Following on the heels of William Wales v The Advocate General in August 2015, another pleural plaques award has been made by the Court of Session.
Harris v The Advocate General as representing the Ministry of Defence  CSOH 49 is the second reported pleural plaques case of the Scottish Courts since the Damages (Asbestos Related Conditions) (Scotland) Act 2009 came in to force. This act made pleural plaques an actionable harm in Scotland after the House of Lords ruled in Rothwell v Chemical & Insulating co Ltd and another  1 AC 281 that, certainly in England and Wales, they were not capable of giving rise to a claim for damages. Pleural plaques are a scarring of the lungs which in the vast majority of cases cause no disability.
We look at this recent case and consider the impact it is likely to have on the valuation of pleural plaques claims, as well as the wider implications.
Harris – the Facts
Mr Harris was employed by the Ministry of Defence (the MoD) as a boiler maker from 1961 until 1977. During his employment, he was exposed to asbestos dust and fibres and, as a result, developed pleural plaques. The MoD admitted liability and so the proof (trial) was restricted to quantum.
Parties agreed the evidence of Consultant Physician Dr Dorward that, in terms of potential future injury, Mr Harris had:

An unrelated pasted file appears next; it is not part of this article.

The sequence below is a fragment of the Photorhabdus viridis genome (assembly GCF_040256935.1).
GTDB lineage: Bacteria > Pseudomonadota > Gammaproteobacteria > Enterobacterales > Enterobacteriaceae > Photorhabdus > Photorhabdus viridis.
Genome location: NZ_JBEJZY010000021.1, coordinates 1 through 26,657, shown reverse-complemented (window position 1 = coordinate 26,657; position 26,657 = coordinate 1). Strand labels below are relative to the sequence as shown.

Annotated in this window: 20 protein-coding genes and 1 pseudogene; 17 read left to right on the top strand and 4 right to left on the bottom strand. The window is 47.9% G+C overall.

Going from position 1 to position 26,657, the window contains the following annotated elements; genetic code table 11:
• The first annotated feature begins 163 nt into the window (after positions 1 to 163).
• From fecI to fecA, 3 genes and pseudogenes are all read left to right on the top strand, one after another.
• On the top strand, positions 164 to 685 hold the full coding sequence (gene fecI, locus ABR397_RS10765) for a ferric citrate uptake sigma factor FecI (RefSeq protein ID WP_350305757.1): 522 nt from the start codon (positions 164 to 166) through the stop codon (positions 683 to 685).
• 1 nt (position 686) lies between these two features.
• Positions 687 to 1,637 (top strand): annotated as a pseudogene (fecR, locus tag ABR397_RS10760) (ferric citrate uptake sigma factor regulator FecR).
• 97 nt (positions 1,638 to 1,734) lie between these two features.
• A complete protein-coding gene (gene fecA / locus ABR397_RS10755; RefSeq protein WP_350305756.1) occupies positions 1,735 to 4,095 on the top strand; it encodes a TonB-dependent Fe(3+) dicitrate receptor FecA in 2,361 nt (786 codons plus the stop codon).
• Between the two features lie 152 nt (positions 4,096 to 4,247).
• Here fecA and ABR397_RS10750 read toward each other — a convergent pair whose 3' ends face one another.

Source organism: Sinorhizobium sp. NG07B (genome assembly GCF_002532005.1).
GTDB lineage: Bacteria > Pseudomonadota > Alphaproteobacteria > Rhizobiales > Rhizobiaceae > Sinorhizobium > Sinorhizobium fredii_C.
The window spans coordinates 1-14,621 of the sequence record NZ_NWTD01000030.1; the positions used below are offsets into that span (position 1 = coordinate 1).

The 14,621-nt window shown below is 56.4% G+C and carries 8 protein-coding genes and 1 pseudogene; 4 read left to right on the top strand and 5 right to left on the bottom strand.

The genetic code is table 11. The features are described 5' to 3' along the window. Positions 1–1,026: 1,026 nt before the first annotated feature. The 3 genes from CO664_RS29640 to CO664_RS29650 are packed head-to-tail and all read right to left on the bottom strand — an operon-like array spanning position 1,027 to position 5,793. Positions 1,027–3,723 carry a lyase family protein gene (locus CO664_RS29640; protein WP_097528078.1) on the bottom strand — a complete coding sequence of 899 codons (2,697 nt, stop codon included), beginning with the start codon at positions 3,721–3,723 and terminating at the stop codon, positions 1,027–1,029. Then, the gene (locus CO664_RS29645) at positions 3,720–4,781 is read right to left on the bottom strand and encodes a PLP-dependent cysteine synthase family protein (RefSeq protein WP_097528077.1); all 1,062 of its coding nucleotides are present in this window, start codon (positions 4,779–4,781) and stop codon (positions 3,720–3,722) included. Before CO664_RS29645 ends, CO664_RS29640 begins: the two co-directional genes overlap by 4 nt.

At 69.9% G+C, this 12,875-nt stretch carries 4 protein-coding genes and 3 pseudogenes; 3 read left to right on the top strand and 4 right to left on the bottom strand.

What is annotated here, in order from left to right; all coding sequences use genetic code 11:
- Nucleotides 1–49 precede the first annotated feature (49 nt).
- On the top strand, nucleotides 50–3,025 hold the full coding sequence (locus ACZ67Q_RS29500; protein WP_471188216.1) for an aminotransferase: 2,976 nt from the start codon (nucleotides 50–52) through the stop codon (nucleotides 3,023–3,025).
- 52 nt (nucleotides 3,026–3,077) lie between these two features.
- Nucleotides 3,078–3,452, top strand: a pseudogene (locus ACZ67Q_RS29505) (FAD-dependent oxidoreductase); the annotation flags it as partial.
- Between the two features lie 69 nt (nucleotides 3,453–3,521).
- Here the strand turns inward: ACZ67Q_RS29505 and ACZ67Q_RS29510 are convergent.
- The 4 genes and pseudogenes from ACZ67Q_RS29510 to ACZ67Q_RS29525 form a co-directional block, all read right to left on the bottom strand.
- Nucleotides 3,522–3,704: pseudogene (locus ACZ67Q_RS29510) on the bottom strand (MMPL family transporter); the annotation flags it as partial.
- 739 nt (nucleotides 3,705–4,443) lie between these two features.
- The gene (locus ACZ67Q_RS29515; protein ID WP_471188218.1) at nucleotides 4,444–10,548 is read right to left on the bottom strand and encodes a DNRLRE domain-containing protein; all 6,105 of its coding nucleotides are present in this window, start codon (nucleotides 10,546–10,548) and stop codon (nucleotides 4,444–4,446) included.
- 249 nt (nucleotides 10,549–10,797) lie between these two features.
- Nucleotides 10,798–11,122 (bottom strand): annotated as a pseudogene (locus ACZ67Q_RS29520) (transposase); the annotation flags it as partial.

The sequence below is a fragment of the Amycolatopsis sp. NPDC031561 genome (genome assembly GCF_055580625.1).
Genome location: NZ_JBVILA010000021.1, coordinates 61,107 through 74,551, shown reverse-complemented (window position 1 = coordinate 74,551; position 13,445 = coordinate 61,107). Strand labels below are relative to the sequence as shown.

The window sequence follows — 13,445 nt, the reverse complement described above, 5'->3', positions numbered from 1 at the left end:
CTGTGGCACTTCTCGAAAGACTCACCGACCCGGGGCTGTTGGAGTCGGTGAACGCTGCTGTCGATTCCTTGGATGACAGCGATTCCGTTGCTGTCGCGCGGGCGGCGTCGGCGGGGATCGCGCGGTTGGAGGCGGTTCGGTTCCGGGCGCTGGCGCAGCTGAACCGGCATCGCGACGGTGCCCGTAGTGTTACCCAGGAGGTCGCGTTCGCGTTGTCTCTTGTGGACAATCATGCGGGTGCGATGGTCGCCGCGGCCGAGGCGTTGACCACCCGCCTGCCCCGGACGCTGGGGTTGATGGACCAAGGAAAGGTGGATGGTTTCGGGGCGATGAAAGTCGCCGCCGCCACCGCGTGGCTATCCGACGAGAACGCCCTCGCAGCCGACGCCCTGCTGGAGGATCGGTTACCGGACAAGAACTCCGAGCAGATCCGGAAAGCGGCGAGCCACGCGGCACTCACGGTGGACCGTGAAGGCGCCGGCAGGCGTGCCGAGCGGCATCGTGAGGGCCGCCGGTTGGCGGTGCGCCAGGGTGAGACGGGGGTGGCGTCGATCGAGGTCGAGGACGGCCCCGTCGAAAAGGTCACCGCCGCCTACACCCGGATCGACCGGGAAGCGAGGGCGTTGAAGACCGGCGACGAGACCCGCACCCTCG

- a 5% increased risk of developing pleural mesothelioma (a terminal cancer); and
- a 0.2% risk of developing asbestos-related lung cancer.
Parties were also agreed that the value of Mr Harris’ claim today if he had either of these conditions would be £66,000 for solatium (general damages) and £13,500 for services (care). Also relevant to Mr Harris’ calculation of the claim was his annual income of £16,369.
Provisional and Full and Final Damages
The awards in Wales and Harris differ in that Mr Wales was awarded provisional damages and Mr Harris was awarded damages on a full and final basis. However, as below, the valuation in the Wales case was still of importance in assisting the court in assessing Mr Harris’ claim. In Wales, Lord Pentland considered that the appropriate bracket for provisional damages in pleural plaques today should be between £5,500 and £9,000. He accordingly awarded Mr Wales £8,500, towards the higher end, due to the level of his anxiety.
The effect of a provisional award is that, if Mr Wales develops a more serious condition as a result of his asbestos exposure (in that case restricted to mesothelioma), unlike Mr Harris, he is entitled to return to court to seek further damages.
In Harris, both parties were agreed that, with a full and final award, Mr Harris was entitled to be compensated for the future risk of developing mesothelioma or asbestos-related lung cancer. Where they disagreed was on how to calculate that risk.
(i)The Two-Stage Test
The approach suggested by Mr Harris was that which had been proposed by Smith LJ in Rothwell v Chemical & Insulating Company Ltd  ICR 1458 (before it reached the House of Lords).
In that case, Smith LJ took the view that where a claimant sought a full and final award, there should not be a standard uplift on provisional damages. Rather, the award should be based on the percentage risk to that claimant of developing a more serious condition, adjusted to take account of the fact the claimant was receiving the award early.
The approach was applied in practice by Mr Harris as:
Stage 1 – Assessment of solatium for pleural plaques alone – Counsel for Mr Harris suggested a figure of £7,500, having regard to the bracket set down by Lord Pentland in Wales. It was submitted that Mr Harris was not as anxious as Mr Wales but "had the anxiety brought home to him" in respect of his condition by the death of a relative.